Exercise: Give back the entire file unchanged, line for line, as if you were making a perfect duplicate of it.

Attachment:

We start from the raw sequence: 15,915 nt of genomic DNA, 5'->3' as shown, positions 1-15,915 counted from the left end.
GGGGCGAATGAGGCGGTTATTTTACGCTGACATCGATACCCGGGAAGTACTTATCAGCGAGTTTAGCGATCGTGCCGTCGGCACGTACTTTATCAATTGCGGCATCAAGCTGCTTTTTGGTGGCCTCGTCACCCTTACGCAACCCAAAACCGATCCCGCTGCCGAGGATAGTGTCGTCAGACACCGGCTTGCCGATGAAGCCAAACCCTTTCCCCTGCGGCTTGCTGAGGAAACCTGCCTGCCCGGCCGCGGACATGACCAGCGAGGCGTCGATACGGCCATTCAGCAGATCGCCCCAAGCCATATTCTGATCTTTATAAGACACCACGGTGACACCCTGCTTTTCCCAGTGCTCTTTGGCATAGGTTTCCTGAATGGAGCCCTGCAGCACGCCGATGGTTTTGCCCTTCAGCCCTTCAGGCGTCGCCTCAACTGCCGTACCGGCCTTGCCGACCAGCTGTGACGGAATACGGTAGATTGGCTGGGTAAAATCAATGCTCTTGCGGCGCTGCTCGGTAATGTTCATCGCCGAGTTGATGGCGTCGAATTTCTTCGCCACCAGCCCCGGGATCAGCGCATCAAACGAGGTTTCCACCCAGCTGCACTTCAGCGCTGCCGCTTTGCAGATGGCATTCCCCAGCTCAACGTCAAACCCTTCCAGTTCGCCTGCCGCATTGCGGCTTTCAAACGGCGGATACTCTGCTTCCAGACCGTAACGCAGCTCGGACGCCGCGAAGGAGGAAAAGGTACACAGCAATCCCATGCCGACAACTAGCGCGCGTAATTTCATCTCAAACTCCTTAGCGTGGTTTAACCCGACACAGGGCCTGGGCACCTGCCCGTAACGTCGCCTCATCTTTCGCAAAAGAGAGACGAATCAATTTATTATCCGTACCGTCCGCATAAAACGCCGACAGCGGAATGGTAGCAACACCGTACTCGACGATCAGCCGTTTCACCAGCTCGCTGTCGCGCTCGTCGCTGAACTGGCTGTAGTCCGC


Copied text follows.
We start from the raw sequence: 15,915 nt of genomic DNA, 5'->3' as shown, positions 1-15,915 counted from the left end.
GGGGCGAATGAGGCGGTTATTTTACGCTGACATCGATACCCGGGAAGTACTTATCAGCGAGTTTAGCGATCGTGCCGTCGGCACGTACTTTATCAATTGCGGCATCAAGCTGCTTTTTGGTGGCCTCGTCACCCTTACGCAACCCAAAACCGATCCCGCTGCCGAGGATAGTGTCGTCAGACACCGGCTTGCCGATGAAGCCAAACCCTTTCCCCTGCGGCTTGCTGAGGAAACCTGCCTGCCCGGCCGCGGACATGACCAGCGAGGCGTCGATACGGCCATTCAGCAGATCGCCCCAAGCCATATTCTGATCTTTATAAGACACCACGGTGACACCCTGCTTTTCCCAGTGCTCTTTGGCATAGGTTTCCTGAATGGAGCCCTGCAGCACGCCGATGGTTTTGCCCTTCAGCCCTTCAGGCGTCGCCTCAACTGCCGTACCGGCCTTGCCGACCAGCTGTGACGGAATACGGTAGATTGGCTGGGTAAAATCAATGCTCTTGCGGCGCTGCTCGGTAATGTTCATCGCCGAGTTGATGGCGTCGAATTTCTTCGCCACCAGCCCCGGGATCAGCGCATCAAACGAGGTTTCCACCCAGCTGCACTTCAGCGCTGCCGCTTTGCAGATGGCATTCCCCAGCTCAACGTCAAACCCTTCCAGTTCGCCTGCCGCATTGCGGCTTTCAAACGGCGGATACTCTGCTTCCAGACCGTAACGCAGCTCGGACGCCGCGAAGGAGGAAAAGGTACACAGCAATCCCATGCCGACAACTAGCGCGCGTAATTTCATCTCAAACTCCTTAGCGTGGTTTAACCCGACACAGGGCCTGGGCACCTGCCCGTAACGTCGCCTCATCTTTCGCAAAAGAGAGACGAATCAATTTATTATCCGTACCGTCCGCATAAAACGCCGACAGCGGAATGGTAGCAACACCGTACTCGACGATCAGCCGTTTCACCAGCTCGCTGTCGCGCTCGTCGCTGAACTGGCTGTAGTCCGC